Looking forward, “It’s important that we bring that old spirit back with a new face,” he said. “Add layers of diversity and the fact that this space is for everyone. Let’s focus on diversity and bringing people in.”

When the old building was burned, Tyree shared that he was not in town.

“I was en route to coming home,” he said. “I was a junior, doing my undergraduate at Mars Hill University. It was sad to see it burn, but I was optimistic, thinking that in order for something to grow, you have to replant. I hated to see it go. It was kind of bittersweet.”

What would he like you to know about him?

“I am hard working, from a blue-collar family,” he said. “My grandmother (Judy Griffin) laid the foundation… the blueprint… for us to give back to the community. She communicated a duty that if we went away for schooling, we were to return and give back to our community. Just like you, I am not perfect. I am very family oriented. My community is engrained in my DNA, so anything I can do to shine light on it, I will.”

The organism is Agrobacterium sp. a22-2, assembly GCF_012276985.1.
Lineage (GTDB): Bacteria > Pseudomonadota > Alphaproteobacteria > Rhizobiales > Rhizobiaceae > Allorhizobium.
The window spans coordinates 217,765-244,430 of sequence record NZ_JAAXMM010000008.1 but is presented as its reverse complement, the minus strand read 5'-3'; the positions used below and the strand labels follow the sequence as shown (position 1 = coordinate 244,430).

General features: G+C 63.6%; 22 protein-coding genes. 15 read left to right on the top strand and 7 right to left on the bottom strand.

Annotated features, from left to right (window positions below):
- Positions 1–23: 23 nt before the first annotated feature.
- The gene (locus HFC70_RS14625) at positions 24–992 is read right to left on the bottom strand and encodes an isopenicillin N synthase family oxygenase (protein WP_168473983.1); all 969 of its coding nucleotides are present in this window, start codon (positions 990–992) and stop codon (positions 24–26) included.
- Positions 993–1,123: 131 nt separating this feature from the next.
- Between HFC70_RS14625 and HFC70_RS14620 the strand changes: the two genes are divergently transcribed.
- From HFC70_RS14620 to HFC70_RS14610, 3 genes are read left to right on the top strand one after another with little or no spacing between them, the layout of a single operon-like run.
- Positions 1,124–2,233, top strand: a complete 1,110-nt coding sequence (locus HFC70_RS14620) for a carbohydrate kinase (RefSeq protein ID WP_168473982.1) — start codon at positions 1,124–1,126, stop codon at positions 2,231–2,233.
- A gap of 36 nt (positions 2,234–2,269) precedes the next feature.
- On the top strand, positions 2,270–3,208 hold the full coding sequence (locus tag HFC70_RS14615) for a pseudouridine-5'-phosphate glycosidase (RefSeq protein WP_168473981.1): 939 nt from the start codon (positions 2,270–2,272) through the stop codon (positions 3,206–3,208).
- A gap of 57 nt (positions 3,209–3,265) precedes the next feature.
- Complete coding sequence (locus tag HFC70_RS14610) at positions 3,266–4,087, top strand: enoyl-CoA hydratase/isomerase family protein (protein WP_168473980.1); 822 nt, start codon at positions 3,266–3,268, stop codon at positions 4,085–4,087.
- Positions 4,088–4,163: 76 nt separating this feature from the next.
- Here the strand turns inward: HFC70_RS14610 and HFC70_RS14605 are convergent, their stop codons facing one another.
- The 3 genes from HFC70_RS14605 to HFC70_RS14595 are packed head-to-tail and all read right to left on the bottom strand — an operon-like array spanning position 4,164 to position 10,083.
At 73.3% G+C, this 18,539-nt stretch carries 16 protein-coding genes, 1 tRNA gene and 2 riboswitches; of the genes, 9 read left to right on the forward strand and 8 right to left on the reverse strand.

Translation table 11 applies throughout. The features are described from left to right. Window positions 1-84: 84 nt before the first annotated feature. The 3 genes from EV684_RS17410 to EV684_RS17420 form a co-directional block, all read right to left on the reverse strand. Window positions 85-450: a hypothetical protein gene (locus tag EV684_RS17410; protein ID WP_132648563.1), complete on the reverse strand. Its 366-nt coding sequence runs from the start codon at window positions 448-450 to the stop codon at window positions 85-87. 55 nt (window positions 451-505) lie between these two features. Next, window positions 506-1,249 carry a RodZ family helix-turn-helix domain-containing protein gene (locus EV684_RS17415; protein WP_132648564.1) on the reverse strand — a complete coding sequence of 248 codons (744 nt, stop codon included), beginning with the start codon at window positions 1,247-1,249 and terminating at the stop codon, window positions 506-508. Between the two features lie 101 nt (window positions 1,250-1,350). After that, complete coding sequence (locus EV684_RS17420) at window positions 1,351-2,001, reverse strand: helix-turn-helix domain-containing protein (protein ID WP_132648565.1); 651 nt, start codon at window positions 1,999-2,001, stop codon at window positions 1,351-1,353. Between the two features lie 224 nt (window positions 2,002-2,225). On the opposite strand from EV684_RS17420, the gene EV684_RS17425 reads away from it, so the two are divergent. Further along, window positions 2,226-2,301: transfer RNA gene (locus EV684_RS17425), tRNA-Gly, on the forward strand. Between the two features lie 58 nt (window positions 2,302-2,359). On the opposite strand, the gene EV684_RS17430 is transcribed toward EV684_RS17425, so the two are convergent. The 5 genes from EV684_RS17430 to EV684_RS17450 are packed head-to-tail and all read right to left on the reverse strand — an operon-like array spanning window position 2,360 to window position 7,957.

We spoke about issues of gentrification, lifting up the black community and at the same time making sure that all races and backgrounds equally felt welcome. In early 2022, Tyree became aware that a position for director was coming. Back in January/February, his thought was that he would wait and see if it was for him. By mid-April, when the position became public, things became clearer.

“I felt God calling me,” he said. “I had a sense of peace, like this is it. This is gonna be my legacy. The community center will be a staple, not just for Rosenwald, but for the whole city. Everyone can come too to learn where we’re going with it. The building is just a building. The people make that building thrive. The people know its importance as a vessel to express themselves.”